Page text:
Fractal Design Celsius S24 AIO Cooler Review

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Fractal Design Celsius S24 Feature

Introduction & Closer Look

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Since Fractal Design launched its Kelvin range of all-in-one CPU water coolers back in 2014, several of their competitors have launched new updated models, whilst the Kelvin remained unchanged. Now in 2017, Fractal have re-joined the party, with the release of the Celsius. With new coolers constantly setting new benchmarks in our performance charts, we have the 240mm Celsius S24 on the test bench, to put it through its paces.

Fractal Design Celsius S24 Box

Perhaps the biggest difference between the new Celsius series and the aging Kelvin, is that Fractal Design have this time gone with Asetek as the base provider of the technology. The Kelvin previously featured a copper radiator supplied by Alphacool, but by jumping to Asetek this time around, that is replaced by an aluminium construction. With other companies using Asetek as their supplier, there is a lot of familiarity here with regards the mounting brackets, and general design of the unit.

Fractal Design Celsius S24 Contents

The Celsius S24 has support for all the major Intel and AMD sockets, including AM4. We are still receiving coolers that don’t support Ryzen out of the box, so it’s nice to see that Fractal has this covered. The sockets supported are:

Intel

LGA2011v3/2011/1366/1150/1151/1155/1156/775

AMD

AM4/AM3+/AM3/AM2/AM2/FM2+/FM2/FM1

Fractal Design Celsius S24 Block

Taking a closer look at the CPU block, we start to see the really big advancements that Fractal Design have included with the new Celsius range. The design of the pump housing now features a glossy finish, with a subtle nod to Fractal’s snowflake branding embossed into it. The real star of the show here though is the ability to twist the outer ring of the block, to switch between Auto and PWM mode in the coolers operation.

This very tactile approach means that no separate software is required, but instead this switch determines whether your BIOS or the internal Asetek firmware is responsible for the coolers operation. For the purposes of our tests, we will be setting the Celsius S24 to Auto mode.

Fractal Design Celsius S24 Baseplate

Flipping the pump over, and we see that the coldplate is the usual Asetek standard fare here, and is made entirely of copper. Thermal paste comes pre-applied, but we will be cleaning this off anyway to apply Noctua’s NT-H1 that we use in all of our CPU cooler tests.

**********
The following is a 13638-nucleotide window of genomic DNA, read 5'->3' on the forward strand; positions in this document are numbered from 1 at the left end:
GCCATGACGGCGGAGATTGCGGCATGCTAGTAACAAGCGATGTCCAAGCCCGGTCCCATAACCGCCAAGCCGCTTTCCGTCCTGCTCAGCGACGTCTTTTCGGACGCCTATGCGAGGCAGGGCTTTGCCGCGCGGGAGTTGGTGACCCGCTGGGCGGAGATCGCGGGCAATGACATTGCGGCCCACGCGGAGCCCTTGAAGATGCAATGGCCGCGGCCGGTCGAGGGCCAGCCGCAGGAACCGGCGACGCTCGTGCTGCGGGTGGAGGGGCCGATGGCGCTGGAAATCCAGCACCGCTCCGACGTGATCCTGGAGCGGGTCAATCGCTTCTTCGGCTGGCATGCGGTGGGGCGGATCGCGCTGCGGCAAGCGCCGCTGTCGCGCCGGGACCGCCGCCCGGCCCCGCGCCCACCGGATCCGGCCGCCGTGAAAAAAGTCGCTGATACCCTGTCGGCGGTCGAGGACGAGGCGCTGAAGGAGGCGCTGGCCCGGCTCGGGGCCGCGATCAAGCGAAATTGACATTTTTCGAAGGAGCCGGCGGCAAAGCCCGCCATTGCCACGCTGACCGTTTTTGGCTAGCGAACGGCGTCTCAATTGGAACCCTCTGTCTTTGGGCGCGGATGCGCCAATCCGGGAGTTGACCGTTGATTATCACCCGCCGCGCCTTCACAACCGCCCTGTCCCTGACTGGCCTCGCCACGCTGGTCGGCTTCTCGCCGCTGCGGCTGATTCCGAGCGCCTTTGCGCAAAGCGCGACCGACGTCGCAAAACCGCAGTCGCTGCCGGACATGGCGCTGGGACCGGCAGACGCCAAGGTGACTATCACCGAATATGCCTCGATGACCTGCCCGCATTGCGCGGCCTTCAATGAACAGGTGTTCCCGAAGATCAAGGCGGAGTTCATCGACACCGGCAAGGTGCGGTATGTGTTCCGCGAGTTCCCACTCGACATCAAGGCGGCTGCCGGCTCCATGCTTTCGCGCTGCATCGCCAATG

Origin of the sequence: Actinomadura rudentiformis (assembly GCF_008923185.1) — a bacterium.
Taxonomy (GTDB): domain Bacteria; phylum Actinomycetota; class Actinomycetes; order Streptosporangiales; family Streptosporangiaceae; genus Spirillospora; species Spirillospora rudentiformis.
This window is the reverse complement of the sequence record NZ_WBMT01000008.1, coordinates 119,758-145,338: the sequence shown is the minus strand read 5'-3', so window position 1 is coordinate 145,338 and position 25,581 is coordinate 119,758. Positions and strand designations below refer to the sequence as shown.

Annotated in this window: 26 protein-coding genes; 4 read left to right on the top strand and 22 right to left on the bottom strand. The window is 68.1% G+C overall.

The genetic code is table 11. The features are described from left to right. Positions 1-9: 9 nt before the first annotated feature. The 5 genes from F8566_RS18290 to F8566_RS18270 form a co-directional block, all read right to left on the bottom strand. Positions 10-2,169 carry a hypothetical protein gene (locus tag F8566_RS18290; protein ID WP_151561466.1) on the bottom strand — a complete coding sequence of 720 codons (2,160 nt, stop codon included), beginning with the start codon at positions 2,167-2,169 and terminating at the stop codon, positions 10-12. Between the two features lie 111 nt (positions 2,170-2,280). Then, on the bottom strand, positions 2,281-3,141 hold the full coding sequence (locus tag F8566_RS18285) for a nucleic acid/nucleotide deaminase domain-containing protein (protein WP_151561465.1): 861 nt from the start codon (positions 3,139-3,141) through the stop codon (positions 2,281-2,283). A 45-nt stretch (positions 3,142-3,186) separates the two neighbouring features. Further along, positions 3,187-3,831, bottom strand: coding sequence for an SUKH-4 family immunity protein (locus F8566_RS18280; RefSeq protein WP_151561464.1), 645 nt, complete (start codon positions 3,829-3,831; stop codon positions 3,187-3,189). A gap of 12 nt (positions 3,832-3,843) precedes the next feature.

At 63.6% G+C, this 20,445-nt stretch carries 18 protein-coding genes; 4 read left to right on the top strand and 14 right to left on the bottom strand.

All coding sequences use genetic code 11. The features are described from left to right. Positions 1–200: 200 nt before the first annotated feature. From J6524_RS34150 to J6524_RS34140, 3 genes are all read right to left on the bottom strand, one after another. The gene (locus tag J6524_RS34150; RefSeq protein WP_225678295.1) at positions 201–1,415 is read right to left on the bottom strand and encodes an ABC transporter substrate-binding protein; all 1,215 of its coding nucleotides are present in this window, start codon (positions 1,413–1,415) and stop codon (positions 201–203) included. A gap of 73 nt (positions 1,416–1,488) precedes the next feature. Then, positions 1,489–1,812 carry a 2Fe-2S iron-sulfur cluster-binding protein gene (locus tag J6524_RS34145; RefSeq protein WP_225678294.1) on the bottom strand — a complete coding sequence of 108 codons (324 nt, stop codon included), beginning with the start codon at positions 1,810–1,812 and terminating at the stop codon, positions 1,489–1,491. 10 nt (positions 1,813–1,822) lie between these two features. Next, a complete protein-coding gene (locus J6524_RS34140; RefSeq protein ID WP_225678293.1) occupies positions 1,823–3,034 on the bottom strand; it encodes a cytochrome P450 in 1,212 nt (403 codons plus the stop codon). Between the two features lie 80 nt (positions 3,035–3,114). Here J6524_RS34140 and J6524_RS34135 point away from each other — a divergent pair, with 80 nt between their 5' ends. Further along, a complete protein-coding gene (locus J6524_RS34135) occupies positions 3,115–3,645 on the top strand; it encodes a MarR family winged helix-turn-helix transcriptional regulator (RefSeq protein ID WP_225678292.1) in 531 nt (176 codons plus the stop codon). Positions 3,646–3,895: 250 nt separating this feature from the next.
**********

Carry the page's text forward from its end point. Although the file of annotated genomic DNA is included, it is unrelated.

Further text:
Fractal Design Celsius S24 Fittings

On closer inspection of the radiator, we find another of the crown jewel features of the Celsius S24.  Attached directly to the radiator we have an integrated fan hub, so that both fans can be connected directly, rather than need to be routed to a header on the motherboard. Not only that, but the cable from the pump also connects into this hub, and is concealed within the tubing sleeve itself. This is a very clever idea indeed, and given it’s such a simple idea, I’m surprised we haven’t seen this before.

A further enhancement is the standard G 1/4” thread connectors applied to the tubes, which as well as giving the Celsius S24 a nice premium feel, also caters for anyone who wants to expand their cooling solution to include a GPU block. It’s worth noting here though that whilst the Celsius comes with a 5 year warranty, if the customer decides to expand the unit, only individual components of the Celsius are covered.

Fractal Design Celsius S24 Fans

Bundled with the Celsius S24 are two of Fractal’s Dynamic X2 GP-12 120mm fans, that come with 4-pin PWM connectors, and white fan blades. The speed adjustment of these fans range from 500 to 2000 RPM, to ensure the best noise to performance ratio dependent upon the load the cooler is put under.

Specifications

General

  • Coldplate technology: Fifth generation
  • Coldplate material: Copper
  • Additional sound dampening: Integrated
  • Thermal paste: Pre-applied, high thermal conductivity
  • Tube length: 400 mm
  • Tube material: Sleeved low-permability rubber tubes
  • Fittings, block side: Durable metal fittings, non-removable
  • Fittings, radiator side: Durable metal fittings, G 1/4″ thread
  • Thermal paste: Pre-applied, high thermal conductivity
  • Fan control: Integrated dual mode

Fan Specification

  • Fan type: Fractal Design Dynamic X2 GP-12 PWM
  • Rotational speed: 500-2000 RPM
  • Bearing: LLS bearing
  • PWM control: Yes
  • Acoustical noise (full speed): 32.2 dB(A)
  • Maximum air flow: 148.8 m3/h | 87.6 CFM
  • Maximum static pressure: 2.30 mm H2O
  • Input voltage: 12 V DC
  • Maximum input current: 0.2A
  • MTBF: >100,000